“It was difficult in general to talk about dance as a rehab space. I was putting down my foot saying that it’s not a therapy program, it’s a dance class. I think the whole idea of accepting a certain kind of a physical disorder or a disease in India is such a taboo that people don’t talk about it. They just keep it to themselves and they’re talking about everything else but what they need to. And the idea and the preconceived notion of being judged, which is already there in India, because there is a certain kind of a pressure, where you need to behave a certain type, you need to be a certain type, you need to be a certain kind, is so high. I think that was one of the challenges: to make these sixty year old, fifty year old men dance in front of these women, and these women, some of them who have never worked, I mean they have been housewives, and expecting them to dance. That was kind of nightmarish.”

(Photo by Divesh Idnani)

(Photo by Divesh Idnani)

(Photo by Divesh Idnani)

(Photo by Divesh Idnani)

Nonetheless, Pawar and Bhupatkar persisted until those obstacles were overcome. Today, not only does the Pune Parkinson’s dance group meet three times a week, but classes have also started in Mumbai and Delhi. I asked Pawar who has since visited Brooklyn to observe and teach, how the Brooklyn students differed from the ones now in Pune. He replied.

“ It’s very strange, but I did not see a difference. In terms of the participation, in terms of the enthusiasm, in terms of the way they were communicating with each other, no; absolutely not. I told this to David, “ it is exactly how people in India behave”. Except what they were wearing..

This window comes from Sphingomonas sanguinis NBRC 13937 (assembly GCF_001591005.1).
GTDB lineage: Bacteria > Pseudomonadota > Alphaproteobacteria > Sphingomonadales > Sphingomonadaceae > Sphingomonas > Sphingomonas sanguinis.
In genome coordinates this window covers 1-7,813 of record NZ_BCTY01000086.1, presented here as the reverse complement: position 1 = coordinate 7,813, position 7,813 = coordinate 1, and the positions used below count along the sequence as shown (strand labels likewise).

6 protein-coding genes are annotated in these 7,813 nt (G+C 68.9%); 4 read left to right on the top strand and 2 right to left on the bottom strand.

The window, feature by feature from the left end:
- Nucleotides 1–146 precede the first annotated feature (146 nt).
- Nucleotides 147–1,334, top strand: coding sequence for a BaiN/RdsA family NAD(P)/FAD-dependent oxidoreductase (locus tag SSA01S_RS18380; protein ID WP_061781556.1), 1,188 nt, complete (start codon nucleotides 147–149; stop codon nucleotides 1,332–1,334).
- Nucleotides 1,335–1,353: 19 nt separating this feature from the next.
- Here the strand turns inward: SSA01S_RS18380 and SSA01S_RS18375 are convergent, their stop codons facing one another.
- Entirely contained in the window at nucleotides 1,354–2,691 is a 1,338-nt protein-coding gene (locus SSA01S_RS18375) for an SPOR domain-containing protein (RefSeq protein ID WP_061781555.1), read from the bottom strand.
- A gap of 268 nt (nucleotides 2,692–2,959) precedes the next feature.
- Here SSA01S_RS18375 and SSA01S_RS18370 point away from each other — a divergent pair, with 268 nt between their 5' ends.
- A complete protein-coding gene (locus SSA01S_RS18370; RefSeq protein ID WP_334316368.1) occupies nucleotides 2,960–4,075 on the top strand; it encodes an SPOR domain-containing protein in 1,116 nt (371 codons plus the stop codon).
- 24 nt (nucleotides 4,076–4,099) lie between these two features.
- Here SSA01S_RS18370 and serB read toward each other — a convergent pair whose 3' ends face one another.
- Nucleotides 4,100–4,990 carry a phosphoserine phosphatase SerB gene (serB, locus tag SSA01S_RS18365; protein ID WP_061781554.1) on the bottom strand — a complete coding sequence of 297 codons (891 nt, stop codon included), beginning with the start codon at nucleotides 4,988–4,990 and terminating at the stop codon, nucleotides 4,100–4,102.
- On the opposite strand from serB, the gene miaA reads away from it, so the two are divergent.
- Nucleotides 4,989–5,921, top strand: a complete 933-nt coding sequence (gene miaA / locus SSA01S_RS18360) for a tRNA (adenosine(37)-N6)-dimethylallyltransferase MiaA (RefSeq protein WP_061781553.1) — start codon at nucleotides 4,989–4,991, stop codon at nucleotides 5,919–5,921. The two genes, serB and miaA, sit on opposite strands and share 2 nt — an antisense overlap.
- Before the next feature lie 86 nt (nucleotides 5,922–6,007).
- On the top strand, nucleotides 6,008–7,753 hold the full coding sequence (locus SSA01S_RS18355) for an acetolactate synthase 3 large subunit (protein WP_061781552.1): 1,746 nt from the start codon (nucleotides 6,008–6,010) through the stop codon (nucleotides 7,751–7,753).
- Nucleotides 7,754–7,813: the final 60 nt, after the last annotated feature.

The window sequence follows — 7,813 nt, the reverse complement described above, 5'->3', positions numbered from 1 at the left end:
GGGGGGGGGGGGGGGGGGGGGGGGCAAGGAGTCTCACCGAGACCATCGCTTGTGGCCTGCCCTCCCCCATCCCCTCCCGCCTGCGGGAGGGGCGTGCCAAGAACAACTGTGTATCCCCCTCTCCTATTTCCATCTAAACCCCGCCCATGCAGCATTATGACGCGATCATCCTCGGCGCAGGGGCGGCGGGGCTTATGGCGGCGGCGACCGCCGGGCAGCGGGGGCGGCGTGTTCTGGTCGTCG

Olie Westheimer, Hrithikesh Pawar and David Leventhal speak in strikingly similar terms about the meaning of their work.

Olie says: “my aim was to get people to think they could still participate. The thing that kills you in the end is being isolated. Something that would motivate you to get out; that’s important, and it’s very therapeutic.”

Hrithikesh“I believe that a dance space is a community project in itself. Movement itself can bring in such a difference. I find immense peace, happiness and gratitude that I can do this”

David“I walk into the Parkinson’s class and I see people reaching from the depths of their heart to create these movements. As we’ve developed, it’s become a family. I have this fantasy of doing different work, but how can I leave the family? I feel a real sense of shared meaning, that we’re doing something meaningful together. We don’t always know what that meaning is, but we know that for each other that it’s something that’s deeply significant. The reason that it’s so significant is that we’re bonded; we’re joined as a village.”

Richard Bennett is a jazz and world music composer and pianist. He has two releases in stores this year: Pure from Mystica Music and Mumbai Masala with Dhanashree Pandit-Rai from Times Music. He played the first Dance for Parkinson’s classes in Brooklyn and still works with the group.